There are several challenges associated with neutralization assays like the RFFIT- cumbersome testing procedure and extended turn-around-time (2–3 days), requirement of cell culture facility, fluorescent microscope and biosafety measures. Therefore, in laboratories which do not have facilitates to perform RFFIT, an adequately validated ELISA for antibody detection against RABV G protein can be used. An ELISA is an easier, faster, cheaper and safer (use for live virus not required unlike RFFIT) alternative and been shown to correlate well with virus neutralization assays like RFFIT [34, 35]. Rapid detection of antibodies (IgG and IgM) to other viral antigens, (e.g. nucleoprotein) may also be useful, as they may appear before neutralizing antibodies [1]. Rabies-specific IgM is known to appear in serum earlier than IgG or total neutralizing antibody and therefore it was suggested that detection of rabies specific IgM in the CSF of infected patients may be a rapid method of early diagnosis [36]. However IgM detection in CSF and serum was found to be of limited utility in diagnosis of rabies in the first week of illness [37].

This study highlights a critical observation with serious public health implications-an increasing number of vaccinated individuals continue to develop and die of rabies and a few survive with serious disabilities (Fig 2). There was no apparent deviation in PEP protocols used in six laboratory confirmed rabies cases, who had received both vaccination and RIG. Three of these patients survived rabies with sequelae. In the rest of the three patients who died, these PEP failures, which are extremely rare [38], can be attributed to multiple bite wounds and/or bites on highly innervated areas; one also had a bite wound on the eyelid which was sutured. In another recent study published from a large public infectious diseases hospital in Delhi, India, 783 cases of rabies, (hydrophobia) were admitted in the last 10 years. Notably, 246 (32%) of them had received ARV; only 22 (9%) of these 246 cases received RIG also, while the rest of them i.e 224 (91%) did not receive RIG [39]. As amply evident, these PEP failures can be attributed to serious omissions/deviations in the PEP protocol used. This can adversely impact the rabies control initiatives in India which accounts for a high disease burden, and necessitates urgent efforts towards increasing awareness about rabies in the public and amongst health professionals.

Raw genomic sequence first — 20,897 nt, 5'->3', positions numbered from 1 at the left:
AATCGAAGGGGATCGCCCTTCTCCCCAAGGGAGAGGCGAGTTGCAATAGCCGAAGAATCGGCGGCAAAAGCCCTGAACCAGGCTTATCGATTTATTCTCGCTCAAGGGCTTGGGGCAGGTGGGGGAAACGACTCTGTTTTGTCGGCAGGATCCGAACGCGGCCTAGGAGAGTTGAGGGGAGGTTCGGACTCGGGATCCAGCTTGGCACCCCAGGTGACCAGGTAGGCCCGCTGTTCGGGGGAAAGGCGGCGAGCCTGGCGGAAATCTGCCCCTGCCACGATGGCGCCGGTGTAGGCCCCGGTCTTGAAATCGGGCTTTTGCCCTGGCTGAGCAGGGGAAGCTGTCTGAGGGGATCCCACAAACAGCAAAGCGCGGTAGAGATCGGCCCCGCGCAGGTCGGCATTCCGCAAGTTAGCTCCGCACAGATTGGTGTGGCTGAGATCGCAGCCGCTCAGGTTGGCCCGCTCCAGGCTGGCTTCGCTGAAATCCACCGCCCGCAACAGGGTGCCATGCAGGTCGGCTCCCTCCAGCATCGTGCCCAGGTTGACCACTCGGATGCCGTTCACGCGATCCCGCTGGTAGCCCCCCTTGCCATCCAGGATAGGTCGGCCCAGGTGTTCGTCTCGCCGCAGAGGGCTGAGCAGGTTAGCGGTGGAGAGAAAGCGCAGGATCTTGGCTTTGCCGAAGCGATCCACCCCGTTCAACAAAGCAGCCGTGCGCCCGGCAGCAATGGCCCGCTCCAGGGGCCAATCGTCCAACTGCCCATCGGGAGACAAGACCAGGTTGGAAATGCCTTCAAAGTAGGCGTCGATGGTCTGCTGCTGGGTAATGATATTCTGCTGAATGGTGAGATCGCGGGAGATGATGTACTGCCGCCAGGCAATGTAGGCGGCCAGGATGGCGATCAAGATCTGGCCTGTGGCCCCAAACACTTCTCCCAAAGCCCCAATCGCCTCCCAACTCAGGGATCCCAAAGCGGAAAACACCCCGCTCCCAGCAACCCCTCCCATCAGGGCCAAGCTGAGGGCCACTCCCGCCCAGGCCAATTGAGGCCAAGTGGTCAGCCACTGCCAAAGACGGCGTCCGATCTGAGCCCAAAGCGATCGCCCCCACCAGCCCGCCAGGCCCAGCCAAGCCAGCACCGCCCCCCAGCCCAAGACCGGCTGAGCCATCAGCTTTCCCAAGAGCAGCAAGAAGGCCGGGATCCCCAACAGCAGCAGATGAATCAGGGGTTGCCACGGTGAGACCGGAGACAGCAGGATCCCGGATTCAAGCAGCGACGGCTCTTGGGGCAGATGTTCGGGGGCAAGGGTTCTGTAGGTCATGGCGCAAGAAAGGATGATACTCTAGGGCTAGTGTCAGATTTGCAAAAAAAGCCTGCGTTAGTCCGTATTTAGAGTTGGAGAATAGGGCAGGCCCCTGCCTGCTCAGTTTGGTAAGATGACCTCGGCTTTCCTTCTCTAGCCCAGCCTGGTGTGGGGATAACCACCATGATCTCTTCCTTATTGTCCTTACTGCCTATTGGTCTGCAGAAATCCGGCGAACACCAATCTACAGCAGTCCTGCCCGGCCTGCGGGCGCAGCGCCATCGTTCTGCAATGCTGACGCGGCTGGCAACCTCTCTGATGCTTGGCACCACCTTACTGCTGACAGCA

Our study has some limitations. The details of ARV included information about vaccination only as a part of the recent PEP for all patients. Reliable data on any other past history of rabies pre-exposure or post-exposure prophylactic vaccination could not be obtained. Since the diagnostic tests for the clinically suspected cases were performed as requested by the referring physicians, not all tests were performed for all patients. Moreover, since our laboratory receives samples from various hospitals across the country, serial sampling and testing of multiple clinical samples which could have increased the overall sensitivity of ante-mortem diagnosis, was not feasible for all patients. Post-mortem brain tissue was received only from six suspected cases and in none of the 130 patients where ante-mortem clinical samples were sent, re-iterating the challenges in post-mortem confirmation of human rabies. Therefore, post-mortem confirmation by the ‘gold standard’ FAT on brain tissue could not be done on any of these cases. Once a diagnosis of rabies is made, family members often opt to take the patient home to avoid health care costs. Therefore, the outcome of several patients was not known/documented. Laboratory tests for rabies were negative on ante-mortem clinical samples in 75/130 (57.6%) patients with clinically suspected rabies. Rabies could not be ruled out in these patients-a well-recognized limitation of ante-mortem diagnostic testing.

In conclusion, this study highlights the challenges of ante-mortem rabies diagnosis and re-iterates that the best approach for maximizing the sensitivity and accuracy of ante-mortem diagnosis of rabies is through testing of multiple/serial samples using multiple modalities. Despite the challenges in interpretation, detection of specific antibodies in the CSF and/or serum is a valuable adjunctive/confirmatory ante-mortem diagnostic tool in human rabies, especially when other tests may be non-contributory, particularly in the context of a changing clinical profile of rabies (vaccinated cases with protracted course of illness) in rabies endemic countries in recent years- which may not conform to the clinical and laboratory profile of rabies described several years ago, that the scientific community even today largely identifies with. Early presence of CSF neutralizing antibodies in previously vaccinated/unvaccinated rabies cases can also potentially be used to help guide decisions regarding intensive /supportive /palliative care in patients along with several other factors [30] and as a prognostic marker to predict outcomes, albeit with limited value.

Supporting information

S1 Table. Presenting clinical features of laboratory confirmed cases (n = 49).

https://doi.org/10.1371/journal.pntd.0007128.s001

(DOCX)

Acknowledgments

The authors gratefully acknowledge the technical assistance provided by Mr. Mahesh, Mr. Karthik and Ms. Swarupa Rani, Department of Neurovirology, NIMHANS, Bangalore.